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What specific challenges or concerns does blockchain present from a cybersecurity perspective?

India has no dedicated cybersecurity law. The IT Act, read with the rules and regulations framed thereunder, deals with cybersecurity and the cybercrimes associated therewith. As discussed in question 1.3, the ‘body corporate’ that handles sensitive personal data or information (SPDI) must implement “reasonable security practices and procedures” by maintaining a comprehensive documented information security programme. This programme should include managerial, technical, operational and physical security control measures that are commensurate with the nature of information being protected. In this context, the SPDI Rules recognise the International Standard IS/ ISO/ IEC 27001 on “Information Technology – Security Techniques – Information Security Management System – Requirements” as one such approved security standard that can be implemented by a body corporate for the protection of personal information.

However, these requirements may be difficult to implement where blockchain technology is used or deployed. In such cases, there is usually no controlling body corporate to hold accountable for cybersecurity incidents. Where blockchain operators are involved in handling personal data, including SPDI, they will be responsible for compliance with the cybersecurity requirements stipulated under the IT Act and the SPDI Rules. However, as the blockchain infrastructure is decentralised and there is not always a centralised ‘operator’ (as is the case with Bitcoin), there may be no mechanism to ensure compliance with the cybersecurity requirements prescribed under the IT Act and the SPDI Rules.

In addition, the existing standards on information security, such as the IS/ISO/IEC 27001, which the SPDI Rules prescribe may not suffice for the purposes of blockchain, as these were not formulated with its decentralised nature in mind.

What potential advantages can blockchain offer in the cybersecurity context?

Blockchain can be instrumental in maintaining and enhancing data integrity, as its immutable cryptographic blocks are likely to frustrate any attempts to tamper with the data (as these would require a consensus among the majority of participating nodes in the blockchain). Accordingly, this makes a blockchain-based structure almost tamper-proof. 

Blockchain technology can serve as a meaningful replacement to architecture that involves a human element in data storage. The human element can potentially cause errors, which can be exploited by hackers, resulting in data breaches. This technology can be used to prevent data breaches, identity theft and foul play in transactions.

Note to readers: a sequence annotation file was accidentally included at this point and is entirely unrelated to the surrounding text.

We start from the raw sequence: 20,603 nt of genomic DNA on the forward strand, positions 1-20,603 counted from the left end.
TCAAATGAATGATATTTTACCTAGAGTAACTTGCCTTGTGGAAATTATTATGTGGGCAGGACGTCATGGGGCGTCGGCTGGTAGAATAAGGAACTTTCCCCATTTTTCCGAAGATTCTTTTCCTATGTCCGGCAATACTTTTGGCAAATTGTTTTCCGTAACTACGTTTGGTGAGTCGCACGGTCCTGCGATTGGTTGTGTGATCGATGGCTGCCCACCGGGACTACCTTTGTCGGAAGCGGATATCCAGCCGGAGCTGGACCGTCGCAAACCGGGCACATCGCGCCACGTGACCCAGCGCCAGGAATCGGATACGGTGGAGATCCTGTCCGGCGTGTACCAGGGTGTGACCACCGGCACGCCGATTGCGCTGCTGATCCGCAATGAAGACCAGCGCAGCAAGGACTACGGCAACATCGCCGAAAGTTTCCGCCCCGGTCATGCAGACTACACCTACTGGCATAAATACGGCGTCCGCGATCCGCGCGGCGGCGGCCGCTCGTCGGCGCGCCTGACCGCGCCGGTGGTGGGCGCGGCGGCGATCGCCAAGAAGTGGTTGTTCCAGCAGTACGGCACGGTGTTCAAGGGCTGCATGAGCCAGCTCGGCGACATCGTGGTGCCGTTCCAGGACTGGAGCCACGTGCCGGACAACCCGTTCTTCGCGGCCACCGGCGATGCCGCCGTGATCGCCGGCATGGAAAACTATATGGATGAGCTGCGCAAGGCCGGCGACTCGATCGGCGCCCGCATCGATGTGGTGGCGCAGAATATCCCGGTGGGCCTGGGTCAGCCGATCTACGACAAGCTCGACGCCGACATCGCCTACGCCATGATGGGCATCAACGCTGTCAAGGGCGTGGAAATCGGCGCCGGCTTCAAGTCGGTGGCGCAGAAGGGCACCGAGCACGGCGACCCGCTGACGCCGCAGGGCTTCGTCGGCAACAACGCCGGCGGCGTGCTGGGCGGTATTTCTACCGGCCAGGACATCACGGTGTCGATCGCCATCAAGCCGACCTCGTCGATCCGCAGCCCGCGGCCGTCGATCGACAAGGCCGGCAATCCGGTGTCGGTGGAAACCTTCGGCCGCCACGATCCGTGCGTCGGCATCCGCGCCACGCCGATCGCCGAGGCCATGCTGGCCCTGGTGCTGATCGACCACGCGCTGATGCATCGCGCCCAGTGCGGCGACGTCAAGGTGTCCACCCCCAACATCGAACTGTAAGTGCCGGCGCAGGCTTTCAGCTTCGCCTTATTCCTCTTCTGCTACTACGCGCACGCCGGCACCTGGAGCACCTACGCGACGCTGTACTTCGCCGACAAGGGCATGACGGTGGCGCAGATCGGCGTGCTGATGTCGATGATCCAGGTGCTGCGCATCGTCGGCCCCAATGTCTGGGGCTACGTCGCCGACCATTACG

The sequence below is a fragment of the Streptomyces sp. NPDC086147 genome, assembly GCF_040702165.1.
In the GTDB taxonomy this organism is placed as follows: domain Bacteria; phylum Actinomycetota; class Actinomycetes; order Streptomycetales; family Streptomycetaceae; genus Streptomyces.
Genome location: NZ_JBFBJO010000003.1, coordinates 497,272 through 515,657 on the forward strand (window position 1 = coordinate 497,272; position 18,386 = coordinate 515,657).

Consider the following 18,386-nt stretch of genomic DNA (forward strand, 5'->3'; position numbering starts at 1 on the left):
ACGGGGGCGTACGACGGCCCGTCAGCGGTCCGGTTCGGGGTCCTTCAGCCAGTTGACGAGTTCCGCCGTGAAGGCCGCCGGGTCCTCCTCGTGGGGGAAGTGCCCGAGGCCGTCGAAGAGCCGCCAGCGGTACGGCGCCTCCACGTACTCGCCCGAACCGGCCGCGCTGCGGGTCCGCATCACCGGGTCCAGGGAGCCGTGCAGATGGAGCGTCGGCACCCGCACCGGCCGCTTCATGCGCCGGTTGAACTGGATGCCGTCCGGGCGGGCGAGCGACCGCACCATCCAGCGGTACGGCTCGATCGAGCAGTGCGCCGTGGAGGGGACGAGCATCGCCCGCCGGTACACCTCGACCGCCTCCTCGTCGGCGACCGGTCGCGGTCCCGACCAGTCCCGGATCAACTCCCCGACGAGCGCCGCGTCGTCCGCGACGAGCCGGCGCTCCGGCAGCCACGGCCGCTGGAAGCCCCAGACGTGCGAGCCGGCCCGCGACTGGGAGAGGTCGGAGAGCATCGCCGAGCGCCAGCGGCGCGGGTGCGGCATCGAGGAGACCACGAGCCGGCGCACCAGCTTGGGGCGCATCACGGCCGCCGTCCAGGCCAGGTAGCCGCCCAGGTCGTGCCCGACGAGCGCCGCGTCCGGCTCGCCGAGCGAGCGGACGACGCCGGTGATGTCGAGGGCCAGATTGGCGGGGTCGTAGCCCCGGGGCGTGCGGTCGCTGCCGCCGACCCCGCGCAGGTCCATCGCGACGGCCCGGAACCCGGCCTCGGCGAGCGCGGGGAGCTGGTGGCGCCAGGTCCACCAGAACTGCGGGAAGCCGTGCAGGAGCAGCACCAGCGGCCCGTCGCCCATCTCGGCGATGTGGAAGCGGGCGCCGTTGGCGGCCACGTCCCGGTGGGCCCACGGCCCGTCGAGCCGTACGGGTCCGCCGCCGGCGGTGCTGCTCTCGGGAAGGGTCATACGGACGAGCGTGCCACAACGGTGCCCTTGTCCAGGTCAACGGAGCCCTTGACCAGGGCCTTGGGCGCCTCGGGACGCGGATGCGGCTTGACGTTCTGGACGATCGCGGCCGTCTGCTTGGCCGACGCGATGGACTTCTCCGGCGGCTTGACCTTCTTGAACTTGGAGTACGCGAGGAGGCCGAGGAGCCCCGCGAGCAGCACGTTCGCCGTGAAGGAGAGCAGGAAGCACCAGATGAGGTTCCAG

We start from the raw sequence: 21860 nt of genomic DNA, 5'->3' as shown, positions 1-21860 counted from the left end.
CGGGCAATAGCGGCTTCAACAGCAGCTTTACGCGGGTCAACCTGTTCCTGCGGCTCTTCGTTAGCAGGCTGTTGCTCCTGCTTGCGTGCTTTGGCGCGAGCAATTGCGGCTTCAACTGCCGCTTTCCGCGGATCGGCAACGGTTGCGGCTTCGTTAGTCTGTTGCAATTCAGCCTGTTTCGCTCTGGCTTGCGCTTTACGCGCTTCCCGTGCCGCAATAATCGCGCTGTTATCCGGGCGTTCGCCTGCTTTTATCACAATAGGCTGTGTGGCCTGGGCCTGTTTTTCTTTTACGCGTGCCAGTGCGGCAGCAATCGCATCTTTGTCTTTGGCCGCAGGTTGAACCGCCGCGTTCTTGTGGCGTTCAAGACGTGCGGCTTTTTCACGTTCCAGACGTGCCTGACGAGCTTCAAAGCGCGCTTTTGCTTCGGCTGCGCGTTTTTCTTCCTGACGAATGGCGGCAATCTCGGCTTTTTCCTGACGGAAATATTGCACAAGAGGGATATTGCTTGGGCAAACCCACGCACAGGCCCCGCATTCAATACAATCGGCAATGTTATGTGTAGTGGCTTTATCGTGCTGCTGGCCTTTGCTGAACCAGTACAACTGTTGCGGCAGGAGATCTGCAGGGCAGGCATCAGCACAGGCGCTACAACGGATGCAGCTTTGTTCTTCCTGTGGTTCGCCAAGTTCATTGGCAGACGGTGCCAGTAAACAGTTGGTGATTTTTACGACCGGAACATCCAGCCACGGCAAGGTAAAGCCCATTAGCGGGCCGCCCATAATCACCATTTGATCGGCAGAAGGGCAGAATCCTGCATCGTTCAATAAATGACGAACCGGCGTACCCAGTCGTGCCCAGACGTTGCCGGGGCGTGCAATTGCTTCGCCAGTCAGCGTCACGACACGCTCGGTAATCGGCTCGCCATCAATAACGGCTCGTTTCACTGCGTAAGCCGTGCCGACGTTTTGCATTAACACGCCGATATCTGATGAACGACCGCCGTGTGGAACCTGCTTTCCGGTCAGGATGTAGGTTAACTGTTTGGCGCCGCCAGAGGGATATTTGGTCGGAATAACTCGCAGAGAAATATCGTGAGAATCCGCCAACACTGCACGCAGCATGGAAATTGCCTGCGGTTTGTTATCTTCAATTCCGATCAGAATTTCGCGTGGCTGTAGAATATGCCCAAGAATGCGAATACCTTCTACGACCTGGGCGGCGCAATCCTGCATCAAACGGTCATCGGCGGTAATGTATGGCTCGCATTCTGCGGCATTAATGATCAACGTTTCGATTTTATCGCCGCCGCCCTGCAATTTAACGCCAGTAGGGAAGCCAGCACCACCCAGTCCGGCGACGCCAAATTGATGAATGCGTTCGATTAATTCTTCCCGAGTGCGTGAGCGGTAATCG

Some of the ways in which blockchain can enhance cybersecurity include the following:

  • Keeping the Domain Name System (DNS) secure: The DNS is vulnerable to attack by hackers who can disrupt DNS service providers, thereby affecting major web portals. Deploying blockchain to strong DNS entries can enhance the security of DNS, as it acts as a replacement to an identifiable single target which can be attacked.
  • Mitigating denial of service attacks: In denial of service attacks, a server or network resource may be a target to deny service to genuine users of such resources. Blockchain can be deployed to provide protection against such attacks.
  • Blockchain does not rely on traditional usernames and passwords, but rather on private keys and multi-level authentication, which reliably provides stronger protection.
  • Blockchain may be used by organisations to validate their software configurations and component lists to identify malware.

What tools and measures could be implemented to mitigate cybersecurity risk?

Depending on the nature and extent of the cybersecurity risks and the sensitivity of the sector in which the business operates, cyber-incident response strategies may differ from one business to another. Common measures that can be implemented to mitigate cybersecurity risks include:

  • deploying a set of detailed information security policies;
  • conducting regular transaction monitoring and information security risk assessments;
  • setting up risk mitigation and transition plans;
  • updating relevant stakeholders within the organisation on their respective roles in advancing and allocating appropriate personnel to engage with the regulatory authorities; and
  • dealing with clients, service providers and other stakeholders.

Many companies also conduct regular assessment of the vulnerabilities in their systems, including by inviting focused hacking. Depending on the sector, organisations can also reach out to the Indian Computer Emergency Response Team and seek advice with respect to incident recovery, damage containment and systems recovery.

Audit firms in India are also developing measures to counter cybersecurity threats for the clients they represent. Some of these measures include: 

  • building in-house facilities for managed security services, including situational awareness on cybersecurity risks, ongoing monitoring and analysis of security parameters;
  • implementing secure, vigilant and resilient approaches towards cybersecurity, to test their capability to counter cyberattacks; and
  • adopting auditing codes for blockchain solutions that test the cybersecurity of such solutions.